Tracy Collins

Dr Tracy Collins


  • Allerton C413
  • T: 0161 295 2399
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  • SEEK: Research profile

Office Times

Monday - Thursday 


I graduated from The University of Leicester, St Andrews School of Occupational Therapy, in 1996. I went on to work as a locum in London on medical and surgical wards and then worked for several years in the USA in physical rehabilitation and home health. Most recently I managed an Occupational Therapy department in a community hospital in North Staffordshire. I joined the University of Salford as a lecturer in Occupational Therapy in 2006.


Undergraduate and Postgraduate modules with a focus on research methods.

Research Interests

Social gerontology

Transitions, particularly those associated with later life

Social networks and relationships

Community engagement 

Qualifications and Memberships

PhD, MA, BSc (Hons)

British Association of Occupational Therapists

PGCAP, FHEA, HCPC registered 


Collins, T., Kenney, C. and Hesk, G. (forthcoming. 'It pushed me back into the human race': evaluative findings from a community Christmas event. Health and Social Care in the Community.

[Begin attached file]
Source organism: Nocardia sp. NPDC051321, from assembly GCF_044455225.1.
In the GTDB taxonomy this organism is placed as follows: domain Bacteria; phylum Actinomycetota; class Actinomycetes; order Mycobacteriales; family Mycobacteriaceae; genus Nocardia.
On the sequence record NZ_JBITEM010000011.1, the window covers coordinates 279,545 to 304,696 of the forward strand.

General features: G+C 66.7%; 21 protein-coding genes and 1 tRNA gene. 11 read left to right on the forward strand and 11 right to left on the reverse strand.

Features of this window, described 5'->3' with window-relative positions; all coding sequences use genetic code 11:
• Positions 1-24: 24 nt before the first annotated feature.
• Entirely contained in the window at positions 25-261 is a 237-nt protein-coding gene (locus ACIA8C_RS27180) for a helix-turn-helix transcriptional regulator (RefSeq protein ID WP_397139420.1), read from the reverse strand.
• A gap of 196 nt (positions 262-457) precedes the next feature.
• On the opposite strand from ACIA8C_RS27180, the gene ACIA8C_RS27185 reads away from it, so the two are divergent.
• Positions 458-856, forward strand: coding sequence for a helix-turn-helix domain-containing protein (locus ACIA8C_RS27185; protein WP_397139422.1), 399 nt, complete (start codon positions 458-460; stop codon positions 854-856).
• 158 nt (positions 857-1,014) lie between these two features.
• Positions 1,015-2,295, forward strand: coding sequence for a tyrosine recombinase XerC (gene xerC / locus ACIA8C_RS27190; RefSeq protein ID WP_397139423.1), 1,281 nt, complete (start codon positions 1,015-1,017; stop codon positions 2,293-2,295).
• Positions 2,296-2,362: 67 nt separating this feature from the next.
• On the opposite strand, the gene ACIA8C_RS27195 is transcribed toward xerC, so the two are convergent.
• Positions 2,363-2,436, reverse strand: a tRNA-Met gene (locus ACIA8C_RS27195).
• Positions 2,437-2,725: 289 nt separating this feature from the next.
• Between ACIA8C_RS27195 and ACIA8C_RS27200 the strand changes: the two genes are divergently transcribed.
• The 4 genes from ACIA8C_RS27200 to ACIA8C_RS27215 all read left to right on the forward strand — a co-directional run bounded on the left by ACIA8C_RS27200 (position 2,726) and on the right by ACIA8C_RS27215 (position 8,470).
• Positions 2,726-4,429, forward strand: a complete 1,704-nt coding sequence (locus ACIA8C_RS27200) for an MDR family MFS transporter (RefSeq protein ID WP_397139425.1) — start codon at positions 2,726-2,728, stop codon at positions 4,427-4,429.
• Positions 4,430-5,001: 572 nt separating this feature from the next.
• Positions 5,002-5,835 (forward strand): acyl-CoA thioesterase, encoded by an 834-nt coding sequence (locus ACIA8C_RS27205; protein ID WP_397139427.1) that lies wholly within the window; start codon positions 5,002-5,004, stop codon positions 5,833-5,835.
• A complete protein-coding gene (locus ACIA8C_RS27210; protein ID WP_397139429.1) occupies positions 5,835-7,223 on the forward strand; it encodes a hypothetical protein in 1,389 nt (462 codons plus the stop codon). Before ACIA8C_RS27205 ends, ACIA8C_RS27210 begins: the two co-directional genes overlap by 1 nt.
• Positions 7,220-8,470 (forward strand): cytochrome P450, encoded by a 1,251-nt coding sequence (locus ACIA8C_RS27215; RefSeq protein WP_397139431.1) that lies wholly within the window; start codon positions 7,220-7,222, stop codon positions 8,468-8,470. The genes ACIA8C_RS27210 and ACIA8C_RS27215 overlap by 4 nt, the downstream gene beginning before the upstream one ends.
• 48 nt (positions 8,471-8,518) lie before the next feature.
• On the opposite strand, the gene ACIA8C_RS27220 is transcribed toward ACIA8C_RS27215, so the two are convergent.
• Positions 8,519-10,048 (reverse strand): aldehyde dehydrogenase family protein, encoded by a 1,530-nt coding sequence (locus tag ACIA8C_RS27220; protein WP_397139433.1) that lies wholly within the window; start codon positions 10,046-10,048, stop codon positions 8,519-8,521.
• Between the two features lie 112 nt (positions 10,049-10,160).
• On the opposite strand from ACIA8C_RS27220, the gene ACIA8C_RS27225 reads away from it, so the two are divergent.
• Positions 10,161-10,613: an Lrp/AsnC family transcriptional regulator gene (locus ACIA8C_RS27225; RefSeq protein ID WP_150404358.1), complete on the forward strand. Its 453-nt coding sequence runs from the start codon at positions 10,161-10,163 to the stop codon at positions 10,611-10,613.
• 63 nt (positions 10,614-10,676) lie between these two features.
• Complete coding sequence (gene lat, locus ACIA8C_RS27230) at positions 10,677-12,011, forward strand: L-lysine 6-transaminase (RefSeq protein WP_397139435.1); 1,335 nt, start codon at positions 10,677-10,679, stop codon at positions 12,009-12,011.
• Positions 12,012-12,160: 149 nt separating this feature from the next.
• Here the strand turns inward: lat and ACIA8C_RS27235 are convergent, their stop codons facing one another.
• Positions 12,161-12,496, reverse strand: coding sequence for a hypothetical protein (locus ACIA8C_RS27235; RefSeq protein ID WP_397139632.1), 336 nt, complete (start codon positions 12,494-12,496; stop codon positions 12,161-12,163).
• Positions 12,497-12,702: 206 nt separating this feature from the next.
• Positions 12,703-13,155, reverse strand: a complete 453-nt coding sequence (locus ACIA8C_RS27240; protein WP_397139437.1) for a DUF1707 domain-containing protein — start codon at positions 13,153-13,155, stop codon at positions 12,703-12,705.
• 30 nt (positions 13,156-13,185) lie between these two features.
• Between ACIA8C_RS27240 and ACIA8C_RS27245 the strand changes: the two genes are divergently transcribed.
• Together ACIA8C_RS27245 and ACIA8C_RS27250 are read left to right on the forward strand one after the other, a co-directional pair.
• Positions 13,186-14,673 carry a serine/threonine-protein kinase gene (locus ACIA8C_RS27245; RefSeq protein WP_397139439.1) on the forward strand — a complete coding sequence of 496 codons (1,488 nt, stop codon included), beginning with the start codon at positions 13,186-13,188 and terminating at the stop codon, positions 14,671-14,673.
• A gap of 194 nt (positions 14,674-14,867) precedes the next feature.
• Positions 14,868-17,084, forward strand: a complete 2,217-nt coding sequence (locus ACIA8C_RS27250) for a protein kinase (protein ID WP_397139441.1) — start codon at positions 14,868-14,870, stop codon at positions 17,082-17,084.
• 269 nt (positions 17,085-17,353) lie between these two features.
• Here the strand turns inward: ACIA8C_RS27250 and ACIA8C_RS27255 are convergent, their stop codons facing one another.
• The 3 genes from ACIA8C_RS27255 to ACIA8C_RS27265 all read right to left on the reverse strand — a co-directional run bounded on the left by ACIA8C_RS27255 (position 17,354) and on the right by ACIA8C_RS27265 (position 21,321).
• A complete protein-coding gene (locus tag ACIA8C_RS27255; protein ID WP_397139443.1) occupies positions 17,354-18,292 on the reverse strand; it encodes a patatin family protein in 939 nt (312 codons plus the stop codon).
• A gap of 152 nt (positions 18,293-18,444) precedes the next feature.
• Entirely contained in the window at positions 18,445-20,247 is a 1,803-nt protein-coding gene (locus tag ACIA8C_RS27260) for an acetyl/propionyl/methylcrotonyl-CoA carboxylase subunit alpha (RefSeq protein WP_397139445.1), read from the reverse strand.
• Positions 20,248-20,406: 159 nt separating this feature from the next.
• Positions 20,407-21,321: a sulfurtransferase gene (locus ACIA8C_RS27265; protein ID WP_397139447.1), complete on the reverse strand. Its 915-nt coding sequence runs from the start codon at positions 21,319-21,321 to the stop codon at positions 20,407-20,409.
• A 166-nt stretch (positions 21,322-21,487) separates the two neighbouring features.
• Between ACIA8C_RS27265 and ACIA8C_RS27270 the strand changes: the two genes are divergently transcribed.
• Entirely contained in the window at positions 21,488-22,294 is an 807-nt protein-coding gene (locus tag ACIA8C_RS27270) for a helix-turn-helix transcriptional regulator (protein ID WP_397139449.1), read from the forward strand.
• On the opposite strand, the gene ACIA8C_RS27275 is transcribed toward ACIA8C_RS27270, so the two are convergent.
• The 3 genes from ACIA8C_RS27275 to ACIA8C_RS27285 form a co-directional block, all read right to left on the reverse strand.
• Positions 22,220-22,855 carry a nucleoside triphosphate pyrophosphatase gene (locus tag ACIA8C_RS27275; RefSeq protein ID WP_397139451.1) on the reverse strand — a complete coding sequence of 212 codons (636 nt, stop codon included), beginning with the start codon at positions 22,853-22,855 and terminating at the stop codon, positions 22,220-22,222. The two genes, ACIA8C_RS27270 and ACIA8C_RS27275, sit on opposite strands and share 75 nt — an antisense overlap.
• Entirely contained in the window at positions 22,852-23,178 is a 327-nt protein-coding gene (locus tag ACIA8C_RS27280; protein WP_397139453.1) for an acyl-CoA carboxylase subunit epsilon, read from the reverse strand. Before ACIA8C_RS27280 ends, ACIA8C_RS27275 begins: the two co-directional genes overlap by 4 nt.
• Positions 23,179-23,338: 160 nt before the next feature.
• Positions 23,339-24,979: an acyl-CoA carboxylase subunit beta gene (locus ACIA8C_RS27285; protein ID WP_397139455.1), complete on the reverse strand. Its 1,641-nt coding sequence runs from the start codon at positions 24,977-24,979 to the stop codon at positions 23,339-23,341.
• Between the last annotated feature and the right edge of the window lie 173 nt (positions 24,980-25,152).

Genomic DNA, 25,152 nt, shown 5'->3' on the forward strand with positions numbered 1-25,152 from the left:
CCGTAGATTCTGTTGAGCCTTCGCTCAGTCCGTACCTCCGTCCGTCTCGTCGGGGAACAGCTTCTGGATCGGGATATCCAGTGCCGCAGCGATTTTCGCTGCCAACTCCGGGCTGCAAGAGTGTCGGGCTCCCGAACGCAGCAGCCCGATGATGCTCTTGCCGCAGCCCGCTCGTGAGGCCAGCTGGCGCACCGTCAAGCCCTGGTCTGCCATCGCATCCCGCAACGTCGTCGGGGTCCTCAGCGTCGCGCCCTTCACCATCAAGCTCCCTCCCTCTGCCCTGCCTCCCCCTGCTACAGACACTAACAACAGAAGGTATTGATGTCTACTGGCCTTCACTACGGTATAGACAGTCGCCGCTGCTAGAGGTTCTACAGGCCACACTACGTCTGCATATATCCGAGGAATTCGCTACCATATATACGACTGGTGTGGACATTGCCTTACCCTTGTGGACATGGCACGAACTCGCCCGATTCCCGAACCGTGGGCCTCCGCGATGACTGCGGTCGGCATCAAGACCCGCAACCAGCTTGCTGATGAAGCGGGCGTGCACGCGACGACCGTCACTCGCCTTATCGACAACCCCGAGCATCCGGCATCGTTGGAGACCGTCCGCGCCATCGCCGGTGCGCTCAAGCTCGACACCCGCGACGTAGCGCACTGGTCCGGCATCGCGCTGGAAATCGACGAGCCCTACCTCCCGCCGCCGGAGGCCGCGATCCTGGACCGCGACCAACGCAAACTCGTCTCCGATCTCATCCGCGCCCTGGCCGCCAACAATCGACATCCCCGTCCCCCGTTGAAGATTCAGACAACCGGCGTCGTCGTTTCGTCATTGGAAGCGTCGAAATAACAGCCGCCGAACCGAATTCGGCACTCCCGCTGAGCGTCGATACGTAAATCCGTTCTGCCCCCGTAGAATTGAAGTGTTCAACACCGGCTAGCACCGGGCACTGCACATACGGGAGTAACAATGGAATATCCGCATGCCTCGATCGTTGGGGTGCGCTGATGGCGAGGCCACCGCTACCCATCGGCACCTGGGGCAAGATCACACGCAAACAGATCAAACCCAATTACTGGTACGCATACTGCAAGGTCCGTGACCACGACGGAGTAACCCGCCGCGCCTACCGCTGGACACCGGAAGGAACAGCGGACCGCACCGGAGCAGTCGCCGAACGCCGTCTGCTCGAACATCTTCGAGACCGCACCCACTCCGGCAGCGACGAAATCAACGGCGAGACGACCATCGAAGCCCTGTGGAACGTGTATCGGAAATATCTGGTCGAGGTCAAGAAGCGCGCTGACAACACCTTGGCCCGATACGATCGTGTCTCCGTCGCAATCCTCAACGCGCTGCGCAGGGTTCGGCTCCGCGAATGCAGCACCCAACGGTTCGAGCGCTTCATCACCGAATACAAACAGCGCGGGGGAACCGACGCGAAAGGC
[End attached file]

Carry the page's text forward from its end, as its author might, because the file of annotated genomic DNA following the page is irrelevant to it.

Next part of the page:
Collins, T. (forthcoming). Conducting longitudinal research with older widows: exploring personal communities through multiple methods. Journal of Women & Aging.

Collins, T. 2015. The personal communities of older widows: social relations, personal agency and flexibility in later life. In M. Bryant (Ed.), Social relationships and friendships: perceptions, influences on human development and psychological effects (pp 77-123). Nova Science Publishers, Inc.

Collins, T. 2014. Managing widowhood in later life: the challenges encountered. International Journal of Therapy and Rehabilitation, 21,2, 69-76.

Collins, T. 2013 Remembering the past, looking to the future: Christmas as a symbol of change in later life widowhood. Ageing and Society, Available on CJO 2013 doi: 10.1017/S0144686X13000329

Collins, T and Rushing, W. 2003 ‘Across the Pond: A comparative Analysis of Social Capital Formation in the United States and Great Britain’ Humanity and Society, 27, 1, 30-49.